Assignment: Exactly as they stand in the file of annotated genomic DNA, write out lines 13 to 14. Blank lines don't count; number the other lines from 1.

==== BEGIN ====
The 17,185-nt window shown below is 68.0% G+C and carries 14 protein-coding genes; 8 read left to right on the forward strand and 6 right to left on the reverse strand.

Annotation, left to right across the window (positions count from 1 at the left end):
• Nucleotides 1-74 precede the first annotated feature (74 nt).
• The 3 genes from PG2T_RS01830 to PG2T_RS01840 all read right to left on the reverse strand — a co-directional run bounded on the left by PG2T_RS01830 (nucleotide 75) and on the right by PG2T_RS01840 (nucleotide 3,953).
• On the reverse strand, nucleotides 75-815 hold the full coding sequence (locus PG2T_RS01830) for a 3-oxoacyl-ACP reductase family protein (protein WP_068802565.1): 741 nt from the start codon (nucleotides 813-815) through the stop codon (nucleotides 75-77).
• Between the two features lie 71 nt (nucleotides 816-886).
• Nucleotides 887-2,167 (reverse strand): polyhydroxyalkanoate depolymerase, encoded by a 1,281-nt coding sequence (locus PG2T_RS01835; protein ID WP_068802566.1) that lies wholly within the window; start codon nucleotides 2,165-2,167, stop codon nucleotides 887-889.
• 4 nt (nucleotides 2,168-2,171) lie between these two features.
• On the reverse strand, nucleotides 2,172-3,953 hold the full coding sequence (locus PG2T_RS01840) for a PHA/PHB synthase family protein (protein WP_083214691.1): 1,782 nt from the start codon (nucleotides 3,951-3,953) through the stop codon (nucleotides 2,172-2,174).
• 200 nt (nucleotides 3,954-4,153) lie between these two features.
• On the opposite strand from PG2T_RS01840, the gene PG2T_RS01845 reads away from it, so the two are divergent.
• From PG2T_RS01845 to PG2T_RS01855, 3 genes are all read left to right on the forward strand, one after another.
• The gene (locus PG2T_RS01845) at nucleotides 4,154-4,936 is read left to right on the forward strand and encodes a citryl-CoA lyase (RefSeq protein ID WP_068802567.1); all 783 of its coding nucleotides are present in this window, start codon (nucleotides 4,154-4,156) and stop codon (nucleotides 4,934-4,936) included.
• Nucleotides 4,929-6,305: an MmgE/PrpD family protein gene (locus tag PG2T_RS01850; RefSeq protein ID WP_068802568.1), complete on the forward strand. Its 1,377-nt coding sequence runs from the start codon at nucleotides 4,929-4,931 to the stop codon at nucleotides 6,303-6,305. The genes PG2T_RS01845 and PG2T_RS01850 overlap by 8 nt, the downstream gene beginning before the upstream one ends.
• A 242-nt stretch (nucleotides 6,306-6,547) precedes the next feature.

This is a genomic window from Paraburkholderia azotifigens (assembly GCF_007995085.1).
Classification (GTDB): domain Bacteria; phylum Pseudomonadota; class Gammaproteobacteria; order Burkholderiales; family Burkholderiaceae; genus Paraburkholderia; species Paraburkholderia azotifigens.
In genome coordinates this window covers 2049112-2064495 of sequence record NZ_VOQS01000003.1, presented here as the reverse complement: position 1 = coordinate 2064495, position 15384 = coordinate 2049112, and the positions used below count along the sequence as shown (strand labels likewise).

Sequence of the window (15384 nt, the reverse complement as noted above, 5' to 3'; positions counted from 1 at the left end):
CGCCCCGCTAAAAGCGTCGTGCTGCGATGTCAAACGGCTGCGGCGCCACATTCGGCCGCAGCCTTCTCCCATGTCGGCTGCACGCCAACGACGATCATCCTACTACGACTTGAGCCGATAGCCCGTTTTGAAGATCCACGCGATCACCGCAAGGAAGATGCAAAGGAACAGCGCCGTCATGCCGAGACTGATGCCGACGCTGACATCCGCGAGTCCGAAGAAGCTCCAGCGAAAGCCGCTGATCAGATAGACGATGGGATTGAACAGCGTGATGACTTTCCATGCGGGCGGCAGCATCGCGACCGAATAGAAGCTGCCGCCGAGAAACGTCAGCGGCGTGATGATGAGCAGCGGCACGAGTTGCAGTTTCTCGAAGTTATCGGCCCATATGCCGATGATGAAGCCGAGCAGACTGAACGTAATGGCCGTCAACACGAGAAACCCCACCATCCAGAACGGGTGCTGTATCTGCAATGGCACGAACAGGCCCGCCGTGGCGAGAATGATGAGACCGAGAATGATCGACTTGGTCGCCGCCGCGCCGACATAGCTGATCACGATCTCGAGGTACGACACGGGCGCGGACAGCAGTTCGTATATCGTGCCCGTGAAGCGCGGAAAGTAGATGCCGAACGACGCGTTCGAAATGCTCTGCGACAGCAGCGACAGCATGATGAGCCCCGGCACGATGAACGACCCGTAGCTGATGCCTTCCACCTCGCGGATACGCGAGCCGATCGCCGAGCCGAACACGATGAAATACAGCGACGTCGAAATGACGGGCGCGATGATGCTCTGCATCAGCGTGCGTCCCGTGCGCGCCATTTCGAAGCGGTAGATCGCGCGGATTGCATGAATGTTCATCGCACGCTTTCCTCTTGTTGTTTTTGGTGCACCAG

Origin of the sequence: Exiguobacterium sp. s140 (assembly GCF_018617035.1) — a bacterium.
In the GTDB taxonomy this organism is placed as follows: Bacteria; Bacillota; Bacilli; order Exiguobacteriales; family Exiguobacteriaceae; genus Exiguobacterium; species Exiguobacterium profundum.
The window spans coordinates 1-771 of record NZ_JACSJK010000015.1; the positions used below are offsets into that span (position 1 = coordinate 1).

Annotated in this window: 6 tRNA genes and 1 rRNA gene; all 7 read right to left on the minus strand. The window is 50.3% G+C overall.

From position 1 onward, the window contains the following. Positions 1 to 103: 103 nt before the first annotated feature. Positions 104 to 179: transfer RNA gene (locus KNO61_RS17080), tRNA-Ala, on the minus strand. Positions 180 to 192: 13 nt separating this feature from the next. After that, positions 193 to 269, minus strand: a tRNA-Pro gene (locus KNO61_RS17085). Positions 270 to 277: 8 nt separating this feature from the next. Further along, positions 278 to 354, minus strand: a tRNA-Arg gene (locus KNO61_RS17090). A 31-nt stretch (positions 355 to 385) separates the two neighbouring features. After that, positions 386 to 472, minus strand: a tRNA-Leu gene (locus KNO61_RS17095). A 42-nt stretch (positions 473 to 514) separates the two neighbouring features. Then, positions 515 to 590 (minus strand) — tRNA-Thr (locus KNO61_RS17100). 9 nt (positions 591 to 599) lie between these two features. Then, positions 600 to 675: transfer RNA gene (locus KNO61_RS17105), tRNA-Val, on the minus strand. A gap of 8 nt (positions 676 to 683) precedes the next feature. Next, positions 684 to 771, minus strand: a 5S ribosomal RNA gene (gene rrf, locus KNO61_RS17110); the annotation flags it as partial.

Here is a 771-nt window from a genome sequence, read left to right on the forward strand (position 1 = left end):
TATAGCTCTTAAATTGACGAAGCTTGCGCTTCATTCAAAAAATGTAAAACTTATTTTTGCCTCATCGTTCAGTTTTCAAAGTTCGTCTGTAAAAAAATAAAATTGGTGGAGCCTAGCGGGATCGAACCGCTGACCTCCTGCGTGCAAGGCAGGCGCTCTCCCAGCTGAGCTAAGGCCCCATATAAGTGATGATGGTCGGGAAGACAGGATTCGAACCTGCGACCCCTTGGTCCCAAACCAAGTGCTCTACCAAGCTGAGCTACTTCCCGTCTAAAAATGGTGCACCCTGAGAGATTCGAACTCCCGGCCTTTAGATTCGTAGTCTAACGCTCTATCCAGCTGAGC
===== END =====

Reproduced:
• The gene (locus PG2T_RS01845) at nucleotides 4,154-4,936 is read left to right on the forward strand and encodes a citryl-CoA lyase (RefSeq protein ID WP_068802567.1); all 783 of its coding nucleotides are present in this window, start codon (nucleotides 4,154-4,156) and stop codon (nucleotides 4,934-4,936) included.
• Nucleotides 4,929-6,305: an MmgE/PrpD family protein gene (locus tag PG2T_RS01850; RefSeq protein ID WP_068802568.1), complete on the forward strand. Its 1,377-nt coding sequence runs from the start codon at nucleotides 4,929-4,931 to the stop codon at nucleotides 6,303-6,305. The genes PG2T_RS01845 and PG2T_RS01850 overlap by 8 nt, the downstream gene beginning before the upstream one ends.